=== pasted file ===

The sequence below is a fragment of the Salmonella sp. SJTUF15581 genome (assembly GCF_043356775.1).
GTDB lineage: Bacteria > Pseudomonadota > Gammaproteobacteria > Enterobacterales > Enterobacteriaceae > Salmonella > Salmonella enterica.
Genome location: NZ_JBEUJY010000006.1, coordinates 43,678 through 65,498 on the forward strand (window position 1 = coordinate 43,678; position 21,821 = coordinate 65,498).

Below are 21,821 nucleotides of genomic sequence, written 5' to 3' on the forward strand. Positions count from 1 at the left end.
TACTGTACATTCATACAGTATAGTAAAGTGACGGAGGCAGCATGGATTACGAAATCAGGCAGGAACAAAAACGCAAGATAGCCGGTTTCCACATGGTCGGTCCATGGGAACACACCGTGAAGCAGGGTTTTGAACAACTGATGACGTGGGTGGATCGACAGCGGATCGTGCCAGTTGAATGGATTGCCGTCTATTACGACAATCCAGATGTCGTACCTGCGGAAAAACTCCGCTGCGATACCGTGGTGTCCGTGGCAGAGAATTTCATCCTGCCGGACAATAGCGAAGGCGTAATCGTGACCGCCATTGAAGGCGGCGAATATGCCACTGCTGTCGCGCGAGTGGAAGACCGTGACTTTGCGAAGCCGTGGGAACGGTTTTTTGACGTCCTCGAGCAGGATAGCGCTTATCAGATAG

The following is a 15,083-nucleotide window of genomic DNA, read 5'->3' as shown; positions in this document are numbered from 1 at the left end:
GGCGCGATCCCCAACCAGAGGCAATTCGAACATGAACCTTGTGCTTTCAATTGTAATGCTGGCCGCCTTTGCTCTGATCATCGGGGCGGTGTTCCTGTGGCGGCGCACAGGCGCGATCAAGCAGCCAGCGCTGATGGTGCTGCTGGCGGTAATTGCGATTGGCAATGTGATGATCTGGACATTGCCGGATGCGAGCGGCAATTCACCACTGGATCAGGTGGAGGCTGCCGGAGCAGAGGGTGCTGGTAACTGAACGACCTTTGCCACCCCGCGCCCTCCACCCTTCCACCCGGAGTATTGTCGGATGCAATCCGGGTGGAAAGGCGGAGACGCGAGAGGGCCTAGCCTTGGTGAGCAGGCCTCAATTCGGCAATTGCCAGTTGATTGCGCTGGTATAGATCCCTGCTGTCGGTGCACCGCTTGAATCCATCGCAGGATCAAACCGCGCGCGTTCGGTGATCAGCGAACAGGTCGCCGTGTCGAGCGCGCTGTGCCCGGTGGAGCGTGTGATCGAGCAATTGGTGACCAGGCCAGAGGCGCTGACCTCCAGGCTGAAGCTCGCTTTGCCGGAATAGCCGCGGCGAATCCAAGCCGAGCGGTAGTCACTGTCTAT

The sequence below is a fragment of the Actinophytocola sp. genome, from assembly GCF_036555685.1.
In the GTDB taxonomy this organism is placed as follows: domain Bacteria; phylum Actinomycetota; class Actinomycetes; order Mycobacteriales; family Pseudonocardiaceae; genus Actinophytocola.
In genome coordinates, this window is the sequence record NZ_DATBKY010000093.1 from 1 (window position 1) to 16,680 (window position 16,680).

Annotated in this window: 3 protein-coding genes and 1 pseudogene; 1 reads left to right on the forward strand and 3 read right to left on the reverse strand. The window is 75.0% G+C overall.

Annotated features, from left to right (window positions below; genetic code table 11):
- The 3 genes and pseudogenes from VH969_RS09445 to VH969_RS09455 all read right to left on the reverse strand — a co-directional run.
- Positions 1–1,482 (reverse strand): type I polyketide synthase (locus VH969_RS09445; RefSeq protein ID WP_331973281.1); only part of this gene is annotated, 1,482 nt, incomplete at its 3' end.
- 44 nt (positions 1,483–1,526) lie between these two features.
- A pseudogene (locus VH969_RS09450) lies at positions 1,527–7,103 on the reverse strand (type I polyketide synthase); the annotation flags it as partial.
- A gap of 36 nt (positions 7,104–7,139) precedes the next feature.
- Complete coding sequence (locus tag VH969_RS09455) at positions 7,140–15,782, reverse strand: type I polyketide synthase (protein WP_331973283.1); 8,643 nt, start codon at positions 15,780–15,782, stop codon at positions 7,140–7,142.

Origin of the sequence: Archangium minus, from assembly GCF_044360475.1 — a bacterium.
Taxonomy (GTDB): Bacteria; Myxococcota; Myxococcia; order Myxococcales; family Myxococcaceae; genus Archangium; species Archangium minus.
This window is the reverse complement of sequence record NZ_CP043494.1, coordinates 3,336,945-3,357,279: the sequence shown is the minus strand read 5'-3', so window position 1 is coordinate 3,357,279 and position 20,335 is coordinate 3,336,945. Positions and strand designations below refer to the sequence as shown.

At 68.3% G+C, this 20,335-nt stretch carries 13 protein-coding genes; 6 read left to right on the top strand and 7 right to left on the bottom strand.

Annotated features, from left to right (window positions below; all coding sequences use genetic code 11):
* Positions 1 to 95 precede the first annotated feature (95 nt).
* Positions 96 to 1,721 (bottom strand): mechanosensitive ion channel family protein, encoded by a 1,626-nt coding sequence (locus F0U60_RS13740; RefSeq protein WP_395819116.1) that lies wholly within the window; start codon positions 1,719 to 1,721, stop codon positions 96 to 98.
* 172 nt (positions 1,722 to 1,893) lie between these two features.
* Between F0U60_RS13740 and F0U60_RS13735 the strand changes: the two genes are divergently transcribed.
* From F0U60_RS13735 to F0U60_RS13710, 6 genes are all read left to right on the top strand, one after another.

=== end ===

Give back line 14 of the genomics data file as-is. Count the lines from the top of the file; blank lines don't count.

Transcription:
- Positions 1–1,482 (reverse strand): type I polyketide synthase (locus VH969_RS09445; RefSeq protein ID WP_331973281.1); only part of this gene is annotated, 1,482 nt, incomplete at its 3' end.